Susan Golden, another panelist and the director of the dciX innovation program at Stanford University, noted that shifting this system would require changing how the medical profession is structured. “It would be better if we had primary-care physicians as our navigators,” she said. “In England, primary-care providers are paid more than specialists, and that’s a good idea. It puts prevention up front and embeds it into the system.”
Golden said that if people are living longer lives, maintaining their health in the long term will require an emphasis on healthy habits starting in childhood. She also noted that it will require the political will to dismantle the structural disparities that impact the health of people of color and those living in poverty.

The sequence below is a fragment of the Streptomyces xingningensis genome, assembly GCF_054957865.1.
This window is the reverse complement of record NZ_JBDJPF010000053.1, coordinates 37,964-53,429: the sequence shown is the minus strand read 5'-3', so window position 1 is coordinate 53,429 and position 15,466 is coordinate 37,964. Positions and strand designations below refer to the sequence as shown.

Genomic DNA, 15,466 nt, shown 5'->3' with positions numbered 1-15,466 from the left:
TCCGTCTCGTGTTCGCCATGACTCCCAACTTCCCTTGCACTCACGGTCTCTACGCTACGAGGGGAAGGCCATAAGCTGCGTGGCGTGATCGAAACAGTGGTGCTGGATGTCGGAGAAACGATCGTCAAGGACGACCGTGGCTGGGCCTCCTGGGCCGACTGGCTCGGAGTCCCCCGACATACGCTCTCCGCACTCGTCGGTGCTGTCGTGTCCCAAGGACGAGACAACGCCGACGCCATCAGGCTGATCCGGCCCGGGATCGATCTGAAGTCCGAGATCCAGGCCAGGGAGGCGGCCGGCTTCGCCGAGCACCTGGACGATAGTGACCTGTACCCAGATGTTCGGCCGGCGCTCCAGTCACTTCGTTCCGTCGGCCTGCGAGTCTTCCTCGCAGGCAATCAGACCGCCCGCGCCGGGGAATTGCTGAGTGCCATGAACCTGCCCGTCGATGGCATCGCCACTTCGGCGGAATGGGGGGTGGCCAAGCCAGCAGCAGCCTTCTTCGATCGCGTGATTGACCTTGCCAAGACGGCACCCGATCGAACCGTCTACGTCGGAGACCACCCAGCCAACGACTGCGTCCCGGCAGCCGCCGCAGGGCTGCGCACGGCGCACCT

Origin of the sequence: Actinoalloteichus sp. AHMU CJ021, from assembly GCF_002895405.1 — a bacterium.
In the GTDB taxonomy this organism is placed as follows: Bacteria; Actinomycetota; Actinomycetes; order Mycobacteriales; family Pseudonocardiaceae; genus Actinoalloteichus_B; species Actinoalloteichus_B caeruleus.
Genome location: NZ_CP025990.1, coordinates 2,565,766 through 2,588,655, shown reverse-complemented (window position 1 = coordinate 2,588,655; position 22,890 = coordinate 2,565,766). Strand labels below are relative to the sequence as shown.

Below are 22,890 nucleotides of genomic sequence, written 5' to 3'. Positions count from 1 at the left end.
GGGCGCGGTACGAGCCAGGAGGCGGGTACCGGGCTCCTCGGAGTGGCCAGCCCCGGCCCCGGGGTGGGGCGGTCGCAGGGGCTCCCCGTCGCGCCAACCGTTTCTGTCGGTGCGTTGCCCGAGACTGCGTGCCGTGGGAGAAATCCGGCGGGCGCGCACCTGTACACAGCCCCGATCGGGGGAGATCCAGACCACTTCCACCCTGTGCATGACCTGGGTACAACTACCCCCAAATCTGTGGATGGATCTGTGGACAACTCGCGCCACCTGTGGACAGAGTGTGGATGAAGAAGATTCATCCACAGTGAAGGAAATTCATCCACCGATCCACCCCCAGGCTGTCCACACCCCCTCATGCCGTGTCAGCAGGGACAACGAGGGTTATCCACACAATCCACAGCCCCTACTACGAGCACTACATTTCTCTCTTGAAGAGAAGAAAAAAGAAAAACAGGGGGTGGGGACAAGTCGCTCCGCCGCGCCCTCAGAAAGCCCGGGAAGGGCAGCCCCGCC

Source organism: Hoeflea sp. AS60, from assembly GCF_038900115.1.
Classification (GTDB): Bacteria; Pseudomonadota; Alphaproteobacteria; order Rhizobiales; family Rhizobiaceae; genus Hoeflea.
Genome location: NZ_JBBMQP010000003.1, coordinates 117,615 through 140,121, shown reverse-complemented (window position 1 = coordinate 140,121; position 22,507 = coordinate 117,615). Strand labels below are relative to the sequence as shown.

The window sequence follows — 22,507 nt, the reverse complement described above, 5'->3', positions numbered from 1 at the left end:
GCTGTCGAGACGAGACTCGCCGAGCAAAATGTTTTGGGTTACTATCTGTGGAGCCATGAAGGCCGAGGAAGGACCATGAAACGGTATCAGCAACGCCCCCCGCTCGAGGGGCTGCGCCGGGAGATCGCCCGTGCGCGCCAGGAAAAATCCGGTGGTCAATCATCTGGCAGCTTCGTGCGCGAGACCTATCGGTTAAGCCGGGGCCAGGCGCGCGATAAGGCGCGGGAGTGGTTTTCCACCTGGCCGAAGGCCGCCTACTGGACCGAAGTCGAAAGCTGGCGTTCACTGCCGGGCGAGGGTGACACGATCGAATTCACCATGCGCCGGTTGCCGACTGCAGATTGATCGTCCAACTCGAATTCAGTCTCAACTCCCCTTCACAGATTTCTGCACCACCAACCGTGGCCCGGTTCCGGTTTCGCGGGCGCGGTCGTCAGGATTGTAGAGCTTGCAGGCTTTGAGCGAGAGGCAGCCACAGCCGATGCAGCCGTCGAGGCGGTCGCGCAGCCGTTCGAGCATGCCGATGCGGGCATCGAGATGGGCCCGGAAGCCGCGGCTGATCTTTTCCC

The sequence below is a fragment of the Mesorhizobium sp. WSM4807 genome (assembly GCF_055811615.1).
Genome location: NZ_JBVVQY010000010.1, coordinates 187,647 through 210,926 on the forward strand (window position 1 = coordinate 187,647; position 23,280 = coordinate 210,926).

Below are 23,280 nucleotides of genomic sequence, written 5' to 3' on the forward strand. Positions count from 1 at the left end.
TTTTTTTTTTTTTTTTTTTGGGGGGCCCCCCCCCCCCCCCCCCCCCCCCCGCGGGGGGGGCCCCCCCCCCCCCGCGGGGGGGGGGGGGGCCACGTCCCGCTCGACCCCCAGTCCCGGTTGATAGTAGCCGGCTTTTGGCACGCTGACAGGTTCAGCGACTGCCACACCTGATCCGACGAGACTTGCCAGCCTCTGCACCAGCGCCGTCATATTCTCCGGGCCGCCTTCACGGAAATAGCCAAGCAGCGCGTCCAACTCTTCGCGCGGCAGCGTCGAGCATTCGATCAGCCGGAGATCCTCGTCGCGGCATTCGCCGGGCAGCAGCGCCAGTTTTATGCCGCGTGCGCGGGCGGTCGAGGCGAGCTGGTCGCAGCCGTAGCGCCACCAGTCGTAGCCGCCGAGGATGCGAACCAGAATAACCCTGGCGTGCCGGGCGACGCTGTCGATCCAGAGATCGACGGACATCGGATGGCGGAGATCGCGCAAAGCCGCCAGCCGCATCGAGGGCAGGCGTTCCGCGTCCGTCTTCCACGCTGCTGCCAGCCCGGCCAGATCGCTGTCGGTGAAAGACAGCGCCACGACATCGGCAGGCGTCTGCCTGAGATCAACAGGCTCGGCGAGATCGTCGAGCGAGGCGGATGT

Olshansky expects to see major advances in increasing the American health span within his lifetime. “I’m extremely optimistic that the science has now caught up with the idea that we can modify our own biology and slow down the process of biological aging,” he said. “Not for the purpose of making us live longer, but for the purpose of extending the period of healthy life.”